Recruiting and Maxwell’s Laws: Excellence through exceeding yourself

by Kristi on April 12

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cc Recruiting and Maxwells Laws: Excellence through exceeding yourself photo credit: jurvetson

It’s often said that A players hire A players, while B players hire C players, or worse.

A players hire A players because they understand that the single most important responsibility of a manager is to deliver value to the organization from his team that vastly exceeds the cost of supporting that team.  And the best way to deliver that value is to make sure that every member of the team is a top value producer.  The brightest, best, most driven, hardest-working staff members that you can find.  A players know that a great team is more than the sum of its parts.  That by developing a strong talent bench, one that not only represents a depth of knowledge but also capitalizes on its diverse viewpoints and backgrounds through effective teamwork, a team can create better products, more complete solutions, more creative work.

A players also know the challenge of having C players on the team–lower productivity, higher training and coaching investment, and potentially more pernicious problems like resentment among the A players for having to carry the C players’ load.

If the benefits of a strong team are so overwhelming, why wouldn’t everyone chase down, tackle and hire the very best for their organizations?

John Maxwell addressed the need for teams in his book The 17 Indisputable Laws of Teamwork. Law #1 is  The Law of Significance, which states that no truly great achievement is ever the work of one individual.  Maxwell provides some reasons why people try to go it alone when creating their professional vision.  These reasons also describe why B players don’t recruit the very best talent for their organizations.  In either case, they’re missing a full appreciation for the incredible value that a well-chosen, smoothly running team can bring to any project.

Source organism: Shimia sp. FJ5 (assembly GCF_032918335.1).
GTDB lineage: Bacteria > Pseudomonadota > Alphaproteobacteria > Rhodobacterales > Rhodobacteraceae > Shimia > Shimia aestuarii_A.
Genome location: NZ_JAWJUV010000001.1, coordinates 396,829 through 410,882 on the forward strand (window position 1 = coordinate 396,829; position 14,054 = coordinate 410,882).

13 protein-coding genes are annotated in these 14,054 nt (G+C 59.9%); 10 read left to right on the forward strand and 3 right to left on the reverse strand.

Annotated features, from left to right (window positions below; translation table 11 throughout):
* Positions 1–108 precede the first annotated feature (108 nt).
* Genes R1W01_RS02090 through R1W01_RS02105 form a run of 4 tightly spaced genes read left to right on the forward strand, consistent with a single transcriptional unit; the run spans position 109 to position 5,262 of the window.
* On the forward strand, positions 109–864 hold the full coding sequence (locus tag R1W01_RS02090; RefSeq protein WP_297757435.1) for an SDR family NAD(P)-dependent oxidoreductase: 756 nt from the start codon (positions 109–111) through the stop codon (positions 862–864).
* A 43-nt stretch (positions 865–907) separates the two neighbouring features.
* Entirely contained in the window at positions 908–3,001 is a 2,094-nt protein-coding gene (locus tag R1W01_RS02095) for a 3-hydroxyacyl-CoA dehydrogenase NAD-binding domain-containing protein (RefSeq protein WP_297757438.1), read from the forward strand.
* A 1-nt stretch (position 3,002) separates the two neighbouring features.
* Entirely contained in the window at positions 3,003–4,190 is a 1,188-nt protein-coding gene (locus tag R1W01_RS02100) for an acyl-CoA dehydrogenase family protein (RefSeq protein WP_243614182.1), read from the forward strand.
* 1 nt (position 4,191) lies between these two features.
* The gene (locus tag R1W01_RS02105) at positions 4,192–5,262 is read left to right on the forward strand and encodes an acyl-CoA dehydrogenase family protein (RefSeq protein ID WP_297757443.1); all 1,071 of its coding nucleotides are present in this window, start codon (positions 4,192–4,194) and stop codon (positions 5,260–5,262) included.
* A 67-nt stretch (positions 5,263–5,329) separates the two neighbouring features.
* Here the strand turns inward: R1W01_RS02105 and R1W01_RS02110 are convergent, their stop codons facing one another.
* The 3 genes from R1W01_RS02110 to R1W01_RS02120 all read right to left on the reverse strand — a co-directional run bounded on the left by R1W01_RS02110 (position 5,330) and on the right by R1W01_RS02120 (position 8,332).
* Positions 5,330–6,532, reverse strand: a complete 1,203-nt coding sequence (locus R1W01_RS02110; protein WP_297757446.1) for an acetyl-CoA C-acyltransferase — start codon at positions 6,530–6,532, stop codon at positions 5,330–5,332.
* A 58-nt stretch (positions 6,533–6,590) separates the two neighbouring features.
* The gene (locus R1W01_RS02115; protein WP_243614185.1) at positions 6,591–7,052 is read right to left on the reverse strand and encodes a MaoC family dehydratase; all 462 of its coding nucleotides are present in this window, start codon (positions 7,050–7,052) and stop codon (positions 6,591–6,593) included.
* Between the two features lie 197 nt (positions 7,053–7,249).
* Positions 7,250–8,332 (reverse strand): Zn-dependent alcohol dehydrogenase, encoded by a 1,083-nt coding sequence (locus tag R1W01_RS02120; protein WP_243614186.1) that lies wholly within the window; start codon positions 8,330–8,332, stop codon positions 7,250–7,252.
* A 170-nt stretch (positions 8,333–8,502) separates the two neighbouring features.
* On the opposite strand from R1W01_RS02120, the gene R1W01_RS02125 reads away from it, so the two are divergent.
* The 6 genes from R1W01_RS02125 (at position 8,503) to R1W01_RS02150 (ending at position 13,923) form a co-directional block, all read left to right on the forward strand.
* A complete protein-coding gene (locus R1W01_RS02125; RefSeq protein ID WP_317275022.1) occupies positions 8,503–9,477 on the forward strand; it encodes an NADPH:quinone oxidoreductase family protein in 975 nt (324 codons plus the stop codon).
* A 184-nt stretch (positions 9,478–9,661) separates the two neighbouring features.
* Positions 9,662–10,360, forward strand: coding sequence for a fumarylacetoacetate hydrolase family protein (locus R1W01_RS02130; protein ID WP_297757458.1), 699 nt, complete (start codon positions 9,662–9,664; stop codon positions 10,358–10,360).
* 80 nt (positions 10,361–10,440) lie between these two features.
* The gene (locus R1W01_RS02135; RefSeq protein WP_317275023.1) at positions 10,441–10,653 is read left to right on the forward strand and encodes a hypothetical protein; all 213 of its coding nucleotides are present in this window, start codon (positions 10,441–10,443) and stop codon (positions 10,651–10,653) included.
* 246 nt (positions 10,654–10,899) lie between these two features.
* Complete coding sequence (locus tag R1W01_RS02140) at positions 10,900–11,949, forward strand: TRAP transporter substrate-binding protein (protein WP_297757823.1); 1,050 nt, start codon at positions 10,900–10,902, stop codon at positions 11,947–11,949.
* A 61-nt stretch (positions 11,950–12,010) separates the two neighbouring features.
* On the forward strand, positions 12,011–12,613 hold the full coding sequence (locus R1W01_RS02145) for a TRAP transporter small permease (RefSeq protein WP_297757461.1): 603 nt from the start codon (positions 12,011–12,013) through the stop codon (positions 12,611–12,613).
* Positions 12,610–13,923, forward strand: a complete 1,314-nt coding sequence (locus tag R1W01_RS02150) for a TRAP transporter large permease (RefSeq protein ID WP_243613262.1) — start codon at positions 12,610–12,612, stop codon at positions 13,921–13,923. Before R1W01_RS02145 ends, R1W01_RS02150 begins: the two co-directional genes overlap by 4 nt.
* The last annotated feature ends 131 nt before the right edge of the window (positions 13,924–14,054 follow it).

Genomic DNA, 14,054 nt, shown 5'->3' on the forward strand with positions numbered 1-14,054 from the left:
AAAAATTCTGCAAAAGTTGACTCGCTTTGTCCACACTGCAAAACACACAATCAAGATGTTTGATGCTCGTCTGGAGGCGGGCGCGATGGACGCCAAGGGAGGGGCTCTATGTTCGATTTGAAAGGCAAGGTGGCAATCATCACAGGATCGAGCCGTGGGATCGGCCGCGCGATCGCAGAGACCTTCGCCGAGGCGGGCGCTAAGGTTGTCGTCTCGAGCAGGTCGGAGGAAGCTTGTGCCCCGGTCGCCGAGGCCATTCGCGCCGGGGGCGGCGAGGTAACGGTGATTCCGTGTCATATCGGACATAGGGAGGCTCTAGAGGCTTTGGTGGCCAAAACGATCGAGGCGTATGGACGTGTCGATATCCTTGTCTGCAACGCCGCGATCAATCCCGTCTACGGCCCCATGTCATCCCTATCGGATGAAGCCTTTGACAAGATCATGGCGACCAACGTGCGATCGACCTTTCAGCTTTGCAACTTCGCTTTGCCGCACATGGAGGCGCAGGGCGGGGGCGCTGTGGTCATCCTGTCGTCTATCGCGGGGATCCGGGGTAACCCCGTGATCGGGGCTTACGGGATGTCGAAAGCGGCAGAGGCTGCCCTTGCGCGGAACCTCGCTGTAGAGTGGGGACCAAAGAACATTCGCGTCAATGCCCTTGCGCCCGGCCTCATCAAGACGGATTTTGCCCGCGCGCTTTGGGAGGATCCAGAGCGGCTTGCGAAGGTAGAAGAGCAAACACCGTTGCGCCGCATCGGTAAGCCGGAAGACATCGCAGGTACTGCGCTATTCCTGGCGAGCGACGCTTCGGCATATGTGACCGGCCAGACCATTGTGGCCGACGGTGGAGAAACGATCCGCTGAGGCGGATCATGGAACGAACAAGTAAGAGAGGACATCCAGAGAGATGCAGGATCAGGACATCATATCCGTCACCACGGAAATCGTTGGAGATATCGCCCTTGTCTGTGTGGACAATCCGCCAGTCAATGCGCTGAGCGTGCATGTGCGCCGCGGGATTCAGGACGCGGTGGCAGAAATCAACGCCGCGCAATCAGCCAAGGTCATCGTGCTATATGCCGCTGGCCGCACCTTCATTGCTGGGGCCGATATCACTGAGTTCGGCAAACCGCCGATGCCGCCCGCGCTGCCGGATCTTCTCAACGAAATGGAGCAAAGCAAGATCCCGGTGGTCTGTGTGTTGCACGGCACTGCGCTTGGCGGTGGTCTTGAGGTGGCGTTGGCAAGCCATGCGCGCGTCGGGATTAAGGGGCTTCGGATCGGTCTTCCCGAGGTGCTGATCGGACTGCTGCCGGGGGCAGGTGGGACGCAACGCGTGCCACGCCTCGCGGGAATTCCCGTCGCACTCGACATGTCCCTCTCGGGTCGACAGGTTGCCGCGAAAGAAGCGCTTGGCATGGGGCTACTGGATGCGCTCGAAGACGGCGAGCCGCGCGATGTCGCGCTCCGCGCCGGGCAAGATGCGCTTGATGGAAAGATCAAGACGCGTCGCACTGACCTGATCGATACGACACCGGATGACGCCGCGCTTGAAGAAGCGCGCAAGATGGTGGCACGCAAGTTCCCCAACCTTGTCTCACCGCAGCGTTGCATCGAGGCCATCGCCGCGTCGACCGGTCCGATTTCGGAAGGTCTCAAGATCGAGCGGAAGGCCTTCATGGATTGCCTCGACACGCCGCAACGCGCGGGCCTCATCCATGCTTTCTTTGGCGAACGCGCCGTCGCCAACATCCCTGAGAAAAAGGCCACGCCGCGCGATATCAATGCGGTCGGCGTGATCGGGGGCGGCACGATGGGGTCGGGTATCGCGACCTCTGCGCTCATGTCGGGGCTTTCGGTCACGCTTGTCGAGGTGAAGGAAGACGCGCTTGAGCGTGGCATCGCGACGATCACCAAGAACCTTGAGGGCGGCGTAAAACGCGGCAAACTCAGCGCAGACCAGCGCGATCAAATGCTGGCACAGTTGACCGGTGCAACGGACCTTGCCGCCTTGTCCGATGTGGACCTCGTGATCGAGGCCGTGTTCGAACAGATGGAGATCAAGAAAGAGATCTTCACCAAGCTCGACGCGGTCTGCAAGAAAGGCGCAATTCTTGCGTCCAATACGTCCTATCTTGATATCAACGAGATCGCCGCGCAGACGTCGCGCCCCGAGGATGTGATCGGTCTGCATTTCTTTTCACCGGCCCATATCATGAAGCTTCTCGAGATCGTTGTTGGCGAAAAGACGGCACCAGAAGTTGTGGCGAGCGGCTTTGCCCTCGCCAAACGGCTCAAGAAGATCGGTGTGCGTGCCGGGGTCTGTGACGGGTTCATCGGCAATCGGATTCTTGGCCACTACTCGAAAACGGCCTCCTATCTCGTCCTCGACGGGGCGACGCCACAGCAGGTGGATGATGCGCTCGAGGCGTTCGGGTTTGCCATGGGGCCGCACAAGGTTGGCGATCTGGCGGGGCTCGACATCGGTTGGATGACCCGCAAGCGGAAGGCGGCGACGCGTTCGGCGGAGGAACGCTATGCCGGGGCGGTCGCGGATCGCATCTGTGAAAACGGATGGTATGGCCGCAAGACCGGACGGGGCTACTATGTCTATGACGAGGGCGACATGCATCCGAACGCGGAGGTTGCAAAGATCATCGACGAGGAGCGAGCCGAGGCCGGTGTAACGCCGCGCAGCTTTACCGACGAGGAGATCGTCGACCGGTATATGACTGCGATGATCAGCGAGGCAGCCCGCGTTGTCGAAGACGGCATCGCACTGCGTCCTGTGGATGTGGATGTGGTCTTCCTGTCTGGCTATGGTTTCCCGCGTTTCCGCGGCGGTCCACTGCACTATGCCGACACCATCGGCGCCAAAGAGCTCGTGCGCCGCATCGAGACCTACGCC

• Ego — If only we really could do it all.  But in truth, we have limited time banks, limited skillsets, and one narrow perspective.  Regardless of our intelligence and depth of knowledge in our field of endeavor, our weaknesses and blind spots threaten to at least slow our success, if not undermine it completely.  Effective managers accept that they can’t do it all, and make sure that they have talented people around them to fill in the gaps.
  • Insecurity — The opposite of those suffer from excessive ego, insecure leaders are uncomfortable with trying to lead people that they see as superior.  Perhaps they doubt their management capability and are afraid of being “found out.”  Or maybe they believe these star performers will oust them from their jobs.  It’s not uncommon for a manager to successfully lead a team that performs work he’s never done.  Top managers understand that their job is not to know everything to solve problems, but to make sure that the overall team examines and addresses every angle.  By understanding their role and the value they add to the team, top managers aren’t threatened by strong, competent, talented, driven team members.